OSLO (Reuters) - A 38-year-old Dutch man was killed by a polar bear in the Norwegian Arctic Svalbard islands early on Friday, local authorities said, the first such deadly incident in nine years.
The man, who was identified as Johan Jacobus Kootte, was attacked in his tent at a camping site in the pre-dawn hours.
“The bear was shot at by people on site and walked towards the airport, which is nearby,” Svalbard Deputy Governor Soelvi Elvedahl said in a statement. “(The bear) was shortly afterwards found dead in the airport’s parking lot.”
Halfway between the northern tip of Europe and the North Pole, the Svalbard archipelago of snow-capped mountains and glaciers is home to 2,939 people and 975 polar bears, according to Norway’s statistics office and the Norwegian Polar Institute.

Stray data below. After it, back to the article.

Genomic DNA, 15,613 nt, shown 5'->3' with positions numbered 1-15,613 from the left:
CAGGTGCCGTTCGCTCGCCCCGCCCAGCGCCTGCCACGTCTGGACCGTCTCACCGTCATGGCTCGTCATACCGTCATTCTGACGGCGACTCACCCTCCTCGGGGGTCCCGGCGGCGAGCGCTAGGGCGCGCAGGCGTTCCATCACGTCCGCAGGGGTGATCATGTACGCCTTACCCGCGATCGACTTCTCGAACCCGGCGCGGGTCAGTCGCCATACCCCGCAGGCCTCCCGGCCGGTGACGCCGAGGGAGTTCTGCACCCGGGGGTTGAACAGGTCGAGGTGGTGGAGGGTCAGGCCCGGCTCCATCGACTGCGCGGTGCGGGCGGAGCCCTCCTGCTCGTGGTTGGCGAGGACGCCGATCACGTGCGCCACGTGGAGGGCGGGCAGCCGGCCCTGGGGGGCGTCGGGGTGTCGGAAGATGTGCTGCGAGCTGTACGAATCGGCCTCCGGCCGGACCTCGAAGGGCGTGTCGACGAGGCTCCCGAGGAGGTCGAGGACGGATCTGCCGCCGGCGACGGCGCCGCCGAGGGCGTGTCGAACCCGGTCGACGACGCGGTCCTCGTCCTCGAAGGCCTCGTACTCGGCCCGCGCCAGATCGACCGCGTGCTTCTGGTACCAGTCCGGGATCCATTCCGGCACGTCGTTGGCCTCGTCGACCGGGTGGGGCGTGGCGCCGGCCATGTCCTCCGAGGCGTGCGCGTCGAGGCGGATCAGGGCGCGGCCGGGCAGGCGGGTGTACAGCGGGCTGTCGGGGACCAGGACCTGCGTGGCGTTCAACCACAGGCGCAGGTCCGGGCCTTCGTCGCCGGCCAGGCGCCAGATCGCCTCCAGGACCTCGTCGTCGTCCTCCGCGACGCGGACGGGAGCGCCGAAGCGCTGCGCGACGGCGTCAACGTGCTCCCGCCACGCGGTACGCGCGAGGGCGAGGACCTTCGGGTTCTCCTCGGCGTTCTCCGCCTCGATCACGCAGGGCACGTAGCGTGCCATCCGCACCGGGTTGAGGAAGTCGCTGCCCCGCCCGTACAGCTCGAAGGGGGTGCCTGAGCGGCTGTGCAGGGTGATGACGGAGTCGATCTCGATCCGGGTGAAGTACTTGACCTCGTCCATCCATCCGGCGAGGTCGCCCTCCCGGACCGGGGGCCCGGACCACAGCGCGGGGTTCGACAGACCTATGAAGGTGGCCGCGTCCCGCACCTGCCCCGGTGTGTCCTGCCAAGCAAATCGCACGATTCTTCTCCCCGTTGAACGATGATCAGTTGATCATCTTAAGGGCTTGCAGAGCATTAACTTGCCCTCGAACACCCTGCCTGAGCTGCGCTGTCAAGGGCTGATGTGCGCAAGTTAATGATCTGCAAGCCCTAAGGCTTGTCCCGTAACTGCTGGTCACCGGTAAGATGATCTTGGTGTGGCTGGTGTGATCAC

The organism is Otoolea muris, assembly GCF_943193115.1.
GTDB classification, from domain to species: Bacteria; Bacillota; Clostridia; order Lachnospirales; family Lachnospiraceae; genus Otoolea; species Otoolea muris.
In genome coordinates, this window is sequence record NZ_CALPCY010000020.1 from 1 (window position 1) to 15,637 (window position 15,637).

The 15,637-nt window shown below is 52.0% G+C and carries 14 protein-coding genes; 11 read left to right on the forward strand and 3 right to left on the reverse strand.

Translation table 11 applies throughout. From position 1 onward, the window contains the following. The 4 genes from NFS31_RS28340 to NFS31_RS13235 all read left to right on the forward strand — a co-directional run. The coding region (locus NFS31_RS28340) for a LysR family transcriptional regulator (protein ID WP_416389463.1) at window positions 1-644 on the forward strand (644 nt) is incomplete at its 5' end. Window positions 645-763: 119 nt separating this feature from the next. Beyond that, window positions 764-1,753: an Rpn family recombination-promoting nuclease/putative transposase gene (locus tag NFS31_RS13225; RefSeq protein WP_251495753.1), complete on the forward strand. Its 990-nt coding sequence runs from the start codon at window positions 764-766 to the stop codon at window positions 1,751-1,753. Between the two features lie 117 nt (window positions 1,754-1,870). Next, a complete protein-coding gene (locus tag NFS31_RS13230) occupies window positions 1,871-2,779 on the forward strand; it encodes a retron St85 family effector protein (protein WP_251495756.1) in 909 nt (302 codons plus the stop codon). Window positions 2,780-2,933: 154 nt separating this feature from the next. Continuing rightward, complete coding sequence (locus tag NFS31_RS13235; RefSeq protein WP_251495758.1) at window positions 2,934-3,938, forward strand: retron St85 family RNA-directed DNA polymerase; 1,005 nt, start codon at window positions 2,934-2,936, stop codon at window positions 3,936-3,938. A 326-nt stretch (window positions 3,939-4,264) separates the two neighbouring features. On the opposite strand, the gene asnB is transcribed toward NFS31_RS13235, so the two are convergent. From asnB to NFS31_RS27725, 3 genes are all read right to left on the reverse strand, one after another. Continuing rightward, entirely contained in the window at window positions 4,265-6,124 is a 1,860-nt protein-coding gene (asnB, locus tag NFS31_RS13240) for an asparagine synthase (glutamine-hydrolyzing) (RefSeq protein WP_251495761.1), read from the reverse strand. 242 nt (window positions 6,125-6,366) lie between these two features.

In 2011, a polar bear attacked a group of British campers, killing a 17-year-old boy and seriously injuring four others.
Polar bears are a protected species and shooting them is allowed only for self-defence and as a last resort.
Outside Svalbard’s main settlements, people are obliged by law to carry the means to scare the animals away or defend themselves, with authorities recommending they take a gun.
The islands are seeing increased activity, mainly from tourism and scientific research, and encounters between humans and animals are increasing. In addition, the Arctic ice sheet is shrinking, reducing the amount of space polar bear can roam on.
Reporting by Nora Buli; Editing by Mark Heinrich
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